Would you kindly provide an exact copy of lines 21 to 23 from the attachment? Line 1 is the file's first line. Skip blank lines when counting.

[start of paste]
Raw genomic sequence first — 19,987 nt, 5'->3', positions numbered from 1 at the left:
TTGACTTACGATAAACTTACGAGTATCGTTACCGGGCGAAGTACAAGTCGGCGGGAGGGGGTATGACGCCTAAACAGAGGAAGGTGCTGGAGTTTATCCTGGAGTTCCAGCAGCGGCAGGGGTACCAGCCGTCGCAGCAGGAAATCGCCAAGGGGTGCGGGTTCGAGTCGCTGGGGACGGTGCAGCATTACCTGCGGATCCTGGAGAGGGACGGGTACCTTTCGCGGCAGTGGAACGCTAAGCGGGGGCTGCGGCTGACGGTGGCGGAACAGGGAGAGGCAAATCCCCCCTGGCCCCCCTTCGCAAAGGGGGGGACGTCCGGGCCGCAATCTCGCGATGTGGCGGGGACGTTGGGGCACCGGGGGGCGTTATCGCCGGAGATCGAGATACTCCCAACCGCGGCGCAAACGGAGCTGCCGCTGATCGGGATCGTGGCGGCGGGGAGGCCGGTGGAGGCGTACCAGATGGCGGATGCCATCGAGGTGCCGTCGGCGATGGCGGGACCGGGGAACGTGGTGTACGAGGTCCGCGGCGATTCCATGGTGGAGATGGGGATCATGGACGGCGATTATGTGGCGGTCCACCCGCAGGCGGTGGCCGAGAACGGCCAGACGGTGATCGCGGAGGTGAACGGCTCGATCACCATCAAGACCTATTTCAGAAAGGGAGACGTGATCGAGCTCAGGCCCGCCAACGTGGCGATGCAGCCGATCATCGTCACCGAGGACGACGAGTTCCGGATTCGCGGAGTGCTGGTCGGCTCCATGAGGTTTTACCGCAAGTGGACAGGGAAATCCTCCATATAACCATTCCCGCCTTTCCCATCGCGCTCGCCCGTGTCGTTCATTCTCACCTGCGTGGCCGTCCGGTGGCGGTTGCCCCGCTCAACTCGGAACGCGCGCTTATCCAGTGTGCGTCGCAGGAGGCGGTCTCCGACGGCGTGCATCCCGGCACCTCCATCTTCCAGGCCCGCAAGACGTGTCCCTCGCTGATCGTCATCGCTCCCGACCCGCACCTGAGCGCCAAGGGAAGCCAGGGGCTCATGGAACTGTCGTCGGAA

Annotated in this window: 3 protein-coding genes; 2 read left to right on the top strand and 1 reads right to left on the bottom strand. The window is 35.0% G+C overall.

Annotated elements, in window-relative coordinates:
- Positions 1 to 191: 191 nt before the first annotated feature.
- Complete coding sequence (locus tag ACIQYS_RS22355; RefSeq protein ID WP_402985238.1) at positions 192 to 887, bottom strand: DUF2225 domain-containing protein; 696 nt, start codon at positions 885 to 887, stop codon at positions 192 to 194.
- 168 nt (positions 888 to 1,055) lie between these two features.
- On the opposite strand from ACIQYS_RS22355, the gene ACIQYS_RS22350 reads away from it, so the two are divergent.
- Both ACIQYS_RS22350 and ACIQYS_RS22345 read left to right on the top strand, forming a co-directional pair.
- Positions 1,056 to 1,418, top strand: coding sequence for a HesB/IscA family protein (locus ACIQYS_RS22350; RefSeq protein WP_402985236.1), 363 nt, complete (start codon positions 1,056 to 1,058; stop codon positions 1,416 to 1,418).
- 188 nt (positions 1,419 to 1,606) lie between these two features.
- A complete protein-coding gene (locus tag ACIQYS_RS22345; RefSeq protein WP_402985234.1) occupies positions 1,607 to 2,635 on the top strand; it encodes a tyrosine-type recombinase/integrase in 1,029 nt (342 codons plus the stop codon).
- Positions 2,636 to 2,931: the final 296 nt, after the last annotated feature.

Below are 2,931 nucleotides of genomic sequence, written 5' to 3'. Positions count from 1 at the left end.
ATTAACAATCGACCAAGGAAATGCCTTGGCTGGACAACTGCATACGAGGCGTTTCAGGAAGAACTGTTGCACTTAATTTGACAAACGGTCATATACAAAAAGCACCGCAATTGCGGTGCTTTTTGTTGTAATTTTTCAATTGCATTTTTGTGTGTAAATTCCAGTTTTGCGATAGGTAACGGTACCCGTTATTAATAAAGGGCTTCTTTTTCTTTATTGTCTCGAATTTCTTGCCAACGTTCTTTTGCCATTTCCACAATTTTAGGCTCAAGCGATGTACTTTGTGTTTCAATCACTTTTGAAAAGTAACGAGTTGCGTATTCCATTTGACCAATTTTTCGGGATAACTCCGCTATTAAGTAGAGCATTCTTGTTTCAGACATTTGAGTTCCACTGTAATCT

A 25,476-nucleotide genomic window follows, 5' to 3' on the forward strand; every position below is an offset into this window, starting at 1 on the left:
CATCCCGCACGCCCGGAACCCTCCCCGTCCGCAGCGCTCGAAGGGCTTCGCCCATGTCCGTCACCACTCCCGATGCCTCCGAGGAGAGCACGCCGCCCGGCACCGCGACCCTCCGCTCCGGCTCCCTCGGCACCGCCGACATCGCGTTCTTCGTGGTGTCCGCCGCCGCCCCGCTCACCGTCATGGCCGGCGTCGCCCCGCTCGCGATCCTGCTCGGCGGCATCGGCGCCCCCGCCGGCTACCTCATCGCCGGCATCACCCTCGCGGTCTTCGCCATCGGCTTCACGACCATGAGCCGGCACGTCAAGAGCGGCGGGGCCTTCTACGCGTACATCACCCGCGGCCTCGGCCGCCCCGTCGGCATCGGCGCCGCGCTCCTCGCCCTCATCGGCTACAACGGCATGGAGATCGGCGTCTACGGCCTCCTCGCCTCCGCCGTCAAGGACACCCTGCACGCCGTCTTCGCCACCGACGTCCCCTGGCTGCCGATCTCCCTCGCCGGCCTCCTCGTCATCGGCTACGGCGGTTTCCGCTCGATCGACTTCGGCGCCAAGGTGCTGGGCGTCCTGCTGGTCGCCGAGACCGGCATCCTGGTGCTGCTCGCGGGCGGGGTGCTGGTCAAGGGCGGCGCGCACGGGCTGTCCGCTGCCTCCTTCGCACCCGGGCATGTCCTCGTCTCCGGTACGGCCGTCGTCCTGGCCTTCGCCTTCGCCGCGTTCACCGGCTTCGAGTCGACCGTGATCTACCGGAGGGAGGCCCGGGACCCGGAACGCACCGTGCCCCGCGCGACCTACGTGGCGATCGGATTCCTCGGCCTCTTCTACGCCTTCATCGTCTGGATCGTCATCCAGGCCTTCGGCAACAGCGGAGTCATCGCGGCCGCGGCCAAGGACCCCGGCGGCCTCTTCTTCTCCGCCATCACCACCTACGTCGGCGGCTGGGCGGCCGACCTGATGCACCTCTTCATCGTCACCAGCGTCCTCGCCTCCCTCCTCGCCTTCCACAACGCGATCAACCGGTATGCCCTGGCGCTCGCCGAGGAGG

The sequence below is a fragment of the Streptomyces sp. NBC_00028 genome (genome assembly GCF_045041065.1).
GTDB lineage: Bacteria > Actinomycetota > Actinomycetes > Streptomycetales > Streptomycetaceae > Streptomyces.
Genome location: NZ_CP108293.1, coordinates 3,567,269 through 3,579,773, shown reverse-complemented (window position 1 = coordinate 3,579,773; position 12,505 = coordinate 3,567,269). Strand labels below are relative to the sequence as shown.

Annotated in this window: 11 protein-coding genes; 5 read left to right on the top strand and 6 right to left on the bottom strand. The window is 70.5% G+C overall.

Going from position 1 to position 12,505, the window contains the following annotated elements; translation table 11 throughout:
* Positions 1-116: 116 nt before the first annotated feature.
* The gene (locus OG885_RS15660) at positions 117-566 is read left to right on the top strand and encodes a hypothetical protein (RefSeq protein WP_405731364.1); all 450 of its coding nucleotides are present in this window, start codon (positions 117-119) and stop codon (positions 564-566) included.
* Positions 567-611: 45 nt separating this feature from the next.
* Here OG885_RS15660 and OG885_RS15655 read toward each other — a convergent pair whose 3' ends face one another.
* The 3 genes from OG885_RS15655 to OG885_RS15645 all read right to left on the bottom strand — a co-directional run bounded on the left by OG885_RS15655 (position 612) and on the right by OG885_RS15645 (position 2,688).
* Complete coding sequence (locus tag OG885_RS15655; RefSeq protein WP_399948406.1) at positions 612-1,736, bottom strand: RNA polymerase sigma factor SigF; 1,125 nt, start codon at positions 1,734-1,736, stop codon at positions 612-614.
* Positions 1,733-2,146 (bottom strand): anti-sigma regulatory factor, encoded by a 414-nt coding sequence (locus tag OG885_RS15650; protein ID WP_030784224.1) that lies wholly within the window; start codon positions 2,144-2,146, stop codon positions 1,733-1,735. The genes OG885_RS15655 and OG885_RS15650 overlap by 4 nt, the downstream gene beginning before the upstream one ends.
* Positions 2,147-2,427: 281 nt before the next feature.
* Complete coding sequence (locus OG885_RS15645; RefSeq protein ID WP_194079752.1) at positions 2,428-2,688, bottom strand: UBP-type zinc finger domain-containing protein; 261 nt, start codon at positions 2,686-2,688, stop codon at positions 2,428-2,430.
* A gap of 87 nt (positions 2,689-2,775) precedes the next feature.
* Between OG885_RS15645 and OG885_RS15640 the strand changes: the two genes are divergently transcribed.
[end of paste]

Annotated in this window: 11 protein-coding genes; 5 read left to right on the top strand and 6 right to left on the bottom strand. The window is 70.5% G+C overall.

Going from position 1 to position 12,505, the window contains the following annotated elements; translation table 11 throughout:
* Positions 1-116: 116 nt before the first annotated feature.